This allows the activity of go to be selective for the connection to the minicolumn which received input a(te-2) (due to equation E6 below). Activity induced in go by this buffer follows activity in gi by a short delay, allowing spike timing dependent Hebbian plasticity to modify connections Wig as follows:
Population co is updated by the buffer of prior input a(te-1):
This activity then spreads forward over the weak initial strength of forward connections to converge with subthreshold input of current input a(te) to induce activity in specific units of the population ci in the new minicolumn as follows:
The modification of forward connections does not play a strong functional role in the examples presented here, but will be important for forward planning evaluating possible forward pathways. The modification of the forward connections Wc uses the new activity co and ci:
Finally, the output population co(te) is associated with the current activity in the output population o(te). The activity in the output population was previously generated by the action currently being encoded by the network. Initially these outputs are generated randomly. On each step, the network learns the association between activity in a specific unit of co (which is activated by the reverse connection input to gi) and the element of the output vector which caused this output. This would allow effective learning of the mapping between internal representations and output populations even without highly structured connectivity. The activity in the output forward population is set by the input reverse population:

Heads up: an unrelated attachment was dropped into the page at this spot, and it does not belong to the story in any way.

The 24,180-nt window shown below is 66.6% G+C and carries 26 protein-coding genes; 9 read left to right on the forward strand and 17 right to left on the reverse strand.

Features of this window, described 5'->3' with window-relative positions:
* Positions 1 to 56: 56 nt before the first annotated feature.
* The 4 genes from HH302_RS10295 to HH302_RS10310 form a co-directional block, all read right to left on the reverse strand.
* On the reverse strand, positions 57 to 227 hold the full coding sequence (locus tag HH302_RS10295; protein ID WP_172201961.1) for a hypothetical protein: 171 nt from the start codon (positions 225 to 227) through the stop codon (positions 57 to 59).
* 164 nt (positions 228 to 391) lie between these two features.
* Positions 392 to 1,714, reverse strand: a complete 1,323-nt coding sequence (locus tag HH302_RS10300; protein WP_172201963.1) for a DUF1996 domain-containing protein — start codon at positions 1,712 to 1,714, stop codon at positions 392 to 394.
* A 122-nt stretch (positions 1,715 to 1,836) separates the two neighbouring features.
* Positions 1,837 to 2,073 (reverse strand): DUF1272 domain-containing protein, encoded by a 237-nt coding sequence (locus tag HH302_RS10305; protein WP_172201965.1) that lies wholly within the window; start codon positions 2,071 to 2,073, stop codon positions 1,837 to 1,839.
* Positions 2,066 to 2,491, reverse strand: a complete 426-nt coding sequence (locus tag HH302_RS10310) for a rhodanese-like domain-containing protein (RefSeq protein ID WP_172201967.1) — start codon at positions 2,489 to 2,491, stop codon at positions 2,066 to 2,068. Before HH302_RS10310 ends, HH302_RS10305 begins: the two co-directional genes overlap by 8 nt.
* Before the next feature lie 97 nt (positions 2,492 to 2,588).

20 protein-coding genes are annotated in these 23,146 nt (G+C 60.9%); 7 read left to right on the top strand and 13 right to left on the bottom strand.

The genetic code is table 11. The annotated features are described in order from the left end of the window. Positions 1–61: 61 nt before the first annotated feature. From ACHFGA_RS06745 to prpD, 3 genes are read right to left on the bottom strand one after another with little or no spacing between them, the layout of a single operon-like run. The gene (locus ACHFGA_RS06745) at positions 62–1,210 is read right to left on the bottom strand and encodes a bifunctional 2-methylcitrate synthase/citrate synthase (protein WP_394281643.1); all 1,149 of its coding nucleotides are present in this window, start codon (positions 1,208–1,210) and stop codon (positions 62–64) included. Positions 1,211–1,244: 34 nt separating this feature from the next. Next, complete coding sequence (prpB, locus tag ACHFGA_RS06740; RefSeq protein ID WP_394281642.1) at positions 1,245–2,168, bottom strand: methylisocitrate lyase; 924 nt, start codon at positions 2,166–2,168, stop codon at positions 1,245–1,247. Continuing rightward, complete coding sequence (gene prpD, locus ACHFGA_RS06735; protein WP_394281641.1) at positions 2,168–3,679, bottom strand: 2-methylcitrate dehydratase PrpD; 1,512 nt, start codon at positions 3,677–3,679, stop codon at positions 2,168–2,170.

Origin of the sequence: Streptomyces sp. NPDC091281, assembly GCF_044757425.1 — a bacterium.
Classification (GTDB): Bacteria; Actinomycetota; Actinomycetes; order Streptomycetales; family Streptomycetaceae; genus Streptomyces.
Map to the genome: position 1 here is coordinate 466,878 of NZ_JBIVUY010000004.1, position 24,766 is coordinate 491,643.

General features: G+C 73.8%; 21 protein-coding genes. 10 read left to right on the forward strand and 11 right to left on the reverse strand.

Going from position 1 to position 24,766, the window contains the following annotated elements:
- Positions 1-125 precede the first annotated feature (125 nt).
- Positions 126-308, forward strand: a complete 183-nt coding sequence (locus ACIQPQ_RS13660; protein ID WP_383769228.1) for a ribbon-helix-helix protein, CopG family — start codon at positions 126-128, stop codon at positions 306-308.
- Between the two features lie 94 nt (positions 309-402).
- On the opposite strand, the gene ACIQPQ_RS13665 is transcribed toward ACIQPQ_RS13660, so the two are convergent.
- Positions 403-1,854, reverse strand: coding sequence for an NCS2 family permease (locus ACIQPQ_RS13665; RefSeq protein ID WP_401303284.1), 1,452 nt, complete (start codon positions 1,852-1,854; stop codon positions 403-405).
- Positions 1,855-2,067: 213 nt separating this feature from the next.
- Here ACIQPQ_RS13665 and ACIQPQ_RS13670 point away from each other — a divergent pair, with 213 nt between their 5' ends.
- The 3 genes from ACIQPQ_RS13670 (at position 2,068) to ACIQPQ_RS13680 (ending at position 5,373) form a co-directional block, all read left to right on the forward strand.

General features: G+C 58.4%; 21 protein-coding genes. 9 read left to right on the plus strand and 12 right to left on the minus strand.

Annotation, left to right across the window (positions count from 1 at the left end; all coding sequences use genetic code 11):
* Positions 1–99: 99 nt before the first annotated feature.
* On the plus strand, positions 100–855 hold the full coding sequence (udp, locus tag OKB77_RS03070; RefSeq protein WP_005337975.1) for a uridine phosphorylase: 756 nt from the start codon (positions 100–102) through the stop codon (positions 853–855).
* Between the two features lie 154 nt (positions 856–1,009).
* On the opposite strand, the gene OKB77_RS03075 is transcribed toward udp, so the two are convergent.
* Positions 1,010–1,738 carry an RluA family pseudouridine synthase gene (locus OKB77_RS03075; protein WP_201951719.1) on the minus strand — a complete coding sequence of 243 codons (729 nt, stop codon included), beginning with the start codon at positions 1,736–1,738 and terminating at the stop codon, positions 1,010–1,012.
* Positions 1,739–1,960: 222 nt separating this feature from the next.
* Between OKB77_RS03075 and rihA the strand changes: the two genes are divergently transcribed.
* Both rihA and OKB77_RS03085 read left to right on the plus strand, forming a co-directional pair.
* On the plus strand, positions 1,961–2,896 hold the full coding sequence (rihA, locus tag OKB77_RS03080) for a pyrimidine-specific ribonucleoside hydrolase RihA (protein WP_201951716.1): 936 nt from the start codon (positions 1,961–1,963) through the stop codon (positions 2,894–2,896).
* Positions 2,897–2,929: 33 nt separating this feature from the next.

Then the output weights are modified according to the activity at this time step:
These stages of encoding allow spike timing dependent synaptic plasticity to strengthen the connections necessary for the retrieval process described in the earlier section. As shown in Figure 9, the representation of each movement from one location to another requires two steps of encoding. The first forms associations between the prior location (vector a(te-1)) and the proprioceptive feedback of the randomly generated action (vector a(te)). The second forms an association between the proprioceptive representation of the randomly generated action (the action vector which is now a(te-1)), and the new state (now represented by the vector a(te)).
Work supported by NIH DA16454, DA11716, NSF SBE-0354378, NIH MH61492, and NIH60013.